Texas Heritage, Summer 2001 Page: 8
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of Historic Museums
In an effort to help each of us remember who we are and where we came from, museums help fill the gap. They serve as
the conservators of our past so that we can understand the life and ways of those who came before us.
This listing of museums is not inclusive of all the state's great resources. Make sure to consult the listing
in the back of the magazine for more outstanding Texas museums.
LYNDON BAINES JOHNSON
LIBRARY & MUSEUM
The Lyndon Baines Johnson Library and Museum was established
to preserve and make available for research the papers and
memorabilia of President Lyndon Baines Johnson, 36th
President of the United States.
The LBJ Library and Museum, one of ten presidential libraries
administered by the National Archives and Records
Administration, was dedicated on May 22, 1971. The archives
house 45 million pages of historical material.
The papers of President Lyndon Baines Johnson form the core
of the archival collection. In addition to his White House files,
they include papers from his service as a U.S. congressman, U.S.
senator, and vice president. The library also houses papers of
President Johnson's contemporaries, records of government
agencies, and audiovisual materials-including recordings of
many of his telephone conversations and meetings.
A reconstruction of the Oval Office in the west wing of the
White House during Johnson's presidency is one of the highlights
of the museum. The desk is the one Johnson used in the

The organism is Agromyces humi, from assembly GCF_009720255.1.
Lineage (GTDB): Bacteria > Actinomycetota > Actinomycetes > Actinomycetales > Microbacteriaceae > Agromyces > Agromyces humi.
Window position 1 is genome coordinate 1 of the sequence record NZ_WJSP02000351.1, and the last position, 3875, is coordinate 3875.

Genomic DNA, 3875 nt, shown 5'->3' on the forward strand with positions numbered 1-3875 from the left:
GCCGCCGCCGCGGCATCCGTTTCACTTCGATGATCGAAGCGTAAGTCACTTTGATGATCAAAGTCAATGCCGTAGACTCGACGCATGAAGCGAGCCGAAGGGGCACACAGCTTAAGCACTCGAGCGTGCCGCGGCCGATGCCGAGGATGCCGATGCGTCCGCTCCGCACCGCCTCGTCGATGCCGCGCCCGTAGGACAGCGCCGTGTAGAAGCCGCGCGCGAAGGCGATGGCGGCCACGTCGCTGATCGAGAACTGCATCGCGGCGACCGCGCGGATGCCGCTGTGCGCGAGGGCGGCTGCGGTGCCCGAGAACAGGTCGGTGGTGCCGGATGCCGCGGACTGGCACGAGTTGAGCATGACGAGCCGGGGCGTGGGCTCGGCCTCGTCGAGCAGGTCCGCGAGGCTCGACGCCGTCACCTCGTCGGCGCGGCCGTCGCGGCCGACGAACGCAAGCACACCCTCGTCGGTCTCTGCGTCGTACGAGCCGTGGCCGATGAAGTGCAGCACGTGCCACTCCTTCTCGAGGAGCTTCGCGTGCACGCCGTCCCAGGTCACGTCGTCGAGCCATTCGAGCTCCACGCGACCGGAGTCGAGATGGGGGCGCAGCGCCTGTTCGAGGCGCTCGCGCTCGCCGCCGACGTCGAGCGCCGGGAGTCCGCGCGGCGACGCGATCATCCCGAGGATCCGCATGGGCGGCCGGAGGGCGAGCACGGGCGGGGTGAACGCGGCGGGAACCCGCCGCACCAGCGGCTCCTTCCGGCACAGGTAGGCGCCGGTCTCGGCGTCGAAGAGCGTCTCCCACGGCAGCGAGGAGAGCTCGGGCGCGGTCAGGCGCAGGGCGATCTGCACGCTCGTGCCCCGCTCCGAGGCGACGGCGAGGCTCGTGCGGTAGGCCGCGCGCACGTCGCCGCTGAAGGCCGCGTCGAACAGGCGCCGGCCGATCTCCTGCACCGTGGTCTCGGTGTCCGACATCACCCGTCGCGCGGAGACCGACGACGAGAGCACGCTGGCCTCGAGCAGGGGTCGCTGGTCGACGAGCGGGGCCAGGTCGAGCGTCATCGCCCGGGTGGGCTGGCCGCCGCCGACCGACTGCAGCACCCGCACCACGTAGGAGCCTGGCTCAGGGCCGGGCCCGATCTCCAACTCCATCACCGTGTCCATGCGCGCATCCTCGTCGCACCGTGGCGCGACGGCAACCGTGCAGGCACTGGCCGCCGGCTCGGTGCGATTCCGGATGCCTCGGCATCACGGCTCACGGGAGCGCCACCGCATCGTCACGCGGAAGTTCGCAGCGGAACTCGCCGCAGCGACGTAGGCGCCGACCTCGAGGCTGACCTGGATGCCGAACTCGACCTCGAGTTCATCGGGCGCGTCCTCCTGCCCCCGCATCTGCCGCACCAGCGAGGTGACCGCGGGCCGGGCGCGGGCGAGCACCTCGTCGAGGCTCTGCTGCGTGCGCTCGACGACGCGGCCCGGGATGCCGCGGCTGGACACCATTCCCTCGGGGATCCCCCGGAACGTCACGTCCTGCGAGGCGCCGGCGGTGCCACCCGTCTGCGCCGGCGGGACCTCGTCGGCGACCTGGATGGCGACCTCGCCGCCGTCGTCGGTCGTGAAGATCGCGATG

U.S. Senate, through the vice presidential years, and into the
2313 Red River, Austin, (512) 916-5137, www.lbjlib.utexas.edu
THE REPUBLIC OF TEXAS MUSEUM
The Republic of Texas museum houses one of the collections
that is considered to be among the state's oldest, featuring artifacts
related to early Texas history.
Currently the museum is featuring an exhibit on the 1936
Texas Centennial celebration. The centennial was a pivotal
point in Texas history and changed the way that the state of
Texas is depicted, marketed, and perceived. One of the highlights
of this special exhibit is a set of eight restored dioramas
that were originally made by artists Ruby Lee and Buck
Schiwetz for the celebration. After being displayed at the
Centennial, the dioramas were placed in storage and had deteriorated
over the years, until lovingly restored by Daughters of
the Republic of Texas director Carl McQueary (see story on
Located at the northwest corer of U.S. 183 and Interstate 35,
LBJ Library and Museum (left)
1936 Centennial Exposition Memorabilia (below)
HERITAGE a SUMMER 2001
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Reference the current page of this Periodical.
Texas Historical Foundation. Texas Heritage, Summer 2001, periodical, Summer 2001; Austin, Texas. (texashistory.unt.edu/ark:/67531/metapth45385/m1/8/: accessed October 19, 2017), University of North Texas Libraries, The Portal to Texas History, texashistory.unt.edu; crediting Texas Historical Foundation.